Lesson: sometimes, some things are worth the pain.
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Don’t fret? Apparently so.

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Here’s a picture of frustration for you, and a personal metaphor.

I’ve been considering my inability to play the guitar. In theory, this instrument should not evade me. I should be able to play it. It isn’t like it’s difficult, or a mystery. Except, I just can’t. Like being able (or, rather, not able) to cope and function in life, the guitar remains a source of failure.

It would be nice, helpful, perhaps profitable, if I could play such a portal and versatile instrument.

It would also be fantastic, helpful, etc., if I could make and answer phone calls and face social situations (i.e. going out my door), not either fall apart in or, alternatively, avoid stressful situations (stressful situations = life), not wish with every breath that it’s my last breath.

But, the guitar won’t let me play it…no matter how I’ve tried. And, life is just as contrary and hostile.

I can still make beautiful music, of course. Just as I still have moments of happiness, small victories while, ultimately, losing the war. But, the things out of my reach affect me greatly.

For the musically (or, humorously) challenged, the title of this post is a play on words… the guitar being a fretted instrument.  Don’t fret. Ha! Get it?

Why can’t I make the guitar and life sing for me? Well…it is what it is.

Not sure how to end this one. To stay with the music analogy, this post feels rather open ended and not resolving to the home chord…but, eh, I do that in songwriting all the time. So, yeah…life being as it is, I find it fitting to leave this…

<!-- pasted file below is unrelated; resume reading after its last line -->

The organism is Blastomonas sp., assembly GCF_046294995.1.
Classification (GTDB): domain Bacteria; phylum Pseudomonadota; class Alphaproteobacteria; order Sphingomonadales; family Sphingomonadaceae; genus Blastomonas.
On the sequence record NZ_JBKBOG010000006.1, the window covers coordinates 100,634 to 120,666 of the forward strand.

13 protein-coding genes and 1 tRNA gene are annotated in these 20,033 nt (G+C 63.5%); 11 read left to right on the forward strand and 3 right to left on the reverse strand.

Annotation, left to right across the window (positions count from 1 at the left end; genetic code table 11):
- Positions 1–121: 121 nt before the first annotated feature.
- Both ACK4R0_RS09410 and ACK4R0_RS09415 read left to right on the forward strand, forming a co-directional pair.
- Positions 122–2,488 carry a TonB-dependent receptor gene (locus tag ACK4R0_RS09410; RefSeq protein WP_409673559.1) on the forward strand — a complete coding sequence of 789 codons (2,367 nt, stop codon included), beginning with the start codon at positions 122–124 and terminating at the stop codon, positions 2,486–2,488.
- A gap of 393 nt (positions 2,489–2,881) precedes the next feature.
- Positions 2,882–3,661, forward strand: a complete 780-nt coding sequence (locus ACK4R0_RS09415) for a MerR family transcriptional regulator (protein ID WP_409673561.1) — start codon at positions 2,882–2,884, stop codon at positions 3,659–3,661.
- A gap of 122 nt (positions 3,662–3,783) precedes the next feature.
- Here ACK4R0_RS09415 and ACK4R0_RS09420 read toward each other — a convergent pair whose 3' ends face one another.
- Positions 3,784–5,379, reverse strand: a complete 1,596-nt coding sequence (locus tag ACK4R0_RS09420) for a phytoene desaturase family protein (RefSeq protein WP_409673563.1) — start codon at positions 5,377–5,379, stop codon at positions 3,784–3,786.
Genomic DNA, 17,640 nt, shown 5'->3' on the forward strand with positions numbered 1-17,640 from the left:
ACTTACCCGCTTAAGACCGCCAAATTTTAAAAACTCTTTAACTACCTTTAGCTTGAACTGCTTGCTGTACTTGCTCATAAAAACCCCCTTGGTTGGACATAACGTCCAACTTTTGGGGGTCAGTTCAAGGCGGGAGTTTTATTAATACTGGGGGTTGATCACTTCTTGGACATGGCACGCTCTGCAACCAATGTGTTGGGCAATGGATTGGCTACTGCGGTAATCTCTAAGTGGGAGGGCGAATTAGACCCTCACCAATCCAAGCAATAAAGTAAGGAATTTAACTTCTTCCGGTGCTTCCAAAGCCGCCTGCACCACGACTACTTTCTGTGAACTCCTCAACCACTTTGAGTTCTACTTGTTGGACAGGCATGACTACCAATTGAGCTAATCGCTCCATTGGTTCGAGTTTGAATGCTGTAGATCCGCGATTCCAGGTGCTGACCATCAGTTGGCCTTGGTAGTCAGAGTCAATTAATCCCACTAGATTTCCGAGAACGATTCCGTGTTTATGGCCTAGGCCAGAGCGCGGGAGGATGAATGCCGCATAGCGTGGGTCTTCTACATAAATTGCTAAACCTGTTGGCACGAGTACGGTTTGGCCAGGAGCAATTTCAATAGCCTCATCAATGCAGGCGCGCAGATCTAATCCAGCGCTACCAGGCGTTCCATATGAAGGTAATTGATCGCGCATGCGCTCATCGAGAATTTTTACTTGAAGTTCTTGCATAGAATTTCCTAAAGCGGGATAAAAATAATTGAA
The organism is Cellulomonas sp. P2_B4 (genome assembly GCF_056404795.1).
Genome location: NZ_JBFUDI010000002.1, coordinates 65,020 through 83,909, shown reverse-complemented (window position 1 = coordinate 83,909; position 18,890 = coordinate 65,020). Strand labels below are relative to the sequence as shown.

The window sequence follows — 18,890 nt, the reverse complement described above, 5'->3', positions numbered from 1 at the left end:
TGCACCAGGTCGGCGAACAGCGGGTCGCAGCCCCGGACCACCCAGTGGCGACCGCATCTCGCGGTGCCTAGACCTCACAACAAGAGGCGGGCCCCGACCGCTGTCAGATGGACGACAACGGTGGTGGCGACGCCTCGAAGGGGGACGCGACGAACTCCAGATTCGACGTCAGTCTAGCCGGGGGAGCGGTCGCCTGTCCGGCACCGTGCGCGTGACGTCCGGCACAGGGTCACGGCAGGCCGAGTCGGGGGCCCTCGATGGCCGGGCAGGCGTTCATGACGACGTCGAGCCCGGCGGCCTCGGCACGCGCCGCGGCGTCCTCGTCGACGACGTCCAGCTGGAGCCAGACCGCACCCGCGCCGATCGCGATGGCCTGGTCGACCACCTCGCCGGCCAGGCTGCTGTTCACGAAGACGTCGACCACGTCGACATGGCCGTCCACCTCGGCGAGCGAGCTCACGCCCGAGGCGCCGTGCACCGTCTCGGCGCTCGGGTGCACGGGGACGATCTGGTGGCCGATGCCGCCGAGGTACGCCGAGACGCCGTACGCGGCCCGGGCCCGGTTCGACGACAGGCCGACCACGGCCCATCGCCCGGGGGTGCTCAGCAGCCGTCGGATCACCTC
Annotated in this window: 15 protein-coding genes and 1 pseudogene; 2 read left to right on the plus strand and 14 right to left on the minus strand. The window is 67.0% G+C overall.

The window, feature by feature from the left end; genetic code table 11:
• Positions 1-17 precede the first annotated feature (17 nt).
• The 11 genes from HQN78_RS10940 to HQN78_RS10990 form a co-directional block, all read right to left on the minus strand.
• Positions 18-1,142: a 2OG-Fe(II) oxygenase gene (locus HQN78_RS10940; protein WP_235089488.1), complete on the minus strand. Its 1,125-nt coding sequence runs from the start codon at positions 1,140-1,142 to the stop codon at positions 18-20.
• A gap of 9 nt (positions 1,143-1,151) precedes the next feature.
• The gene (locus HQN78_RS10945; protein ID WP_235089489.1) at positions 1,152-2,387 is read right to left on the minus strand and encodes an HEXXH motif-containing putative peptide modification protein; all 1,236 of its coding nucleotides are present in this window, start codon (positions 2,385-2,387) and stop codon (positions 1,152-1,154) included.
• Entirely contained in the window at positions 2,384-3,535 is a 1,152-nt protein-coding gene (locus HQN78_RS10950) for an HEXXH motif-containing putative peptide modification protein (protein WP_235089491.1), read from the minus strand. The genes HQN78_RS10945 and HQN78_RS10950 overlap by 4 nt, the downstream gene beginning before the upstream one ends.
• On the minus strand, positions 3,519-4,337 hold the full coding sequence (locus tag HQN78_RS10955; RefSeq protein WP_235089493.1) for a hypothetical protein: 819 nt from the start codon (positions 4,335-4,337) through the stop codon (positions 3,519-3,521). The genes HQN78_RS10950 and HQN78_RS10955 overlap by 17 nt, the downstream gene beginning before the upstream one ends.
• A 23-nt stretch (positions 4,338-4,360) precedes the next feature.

Everybody Hurts…

…sometimes.

Last night, for an event at my church called Jobel’s@7:07, I sang my cover version of the R.E.M. song “Everybody Hurts”, accompanied on guitar by the cosmically talented Mr. Bob Breeze.

The night was all about suffering, you see. Something that, well, if you’ve read many of my posts, you know I am not a stranger to.

I like this song, and I feel I did an overall good interpretation of it (it’s good; watch the vid, people!)…AND I certainly understand the lines that talk about days and nights being too long and feeling like one has had too much of this life. But…

It’s that encouragement to hang and hold on that gets me.

Oh, I know I’m not alone. I know that not everyone suffers from depression and mental illness, but – it’s true that – EVERYONE does hurt, sometimes. And, while many do not suffer with severe depression, anxiety, etc., there are quite a few who do. So, in these regards, I am not alone.

I also know that I am not alone when it comes to having an amazingly supportive husband, a few dear and precious friends, and a loving, saving, God of hope and healing.

Oh, yes. I am certainly not alone.

And yet… sometimes holding/hanging on is more than difficult; it is excrutiating.

And, I know…

I’m not alone.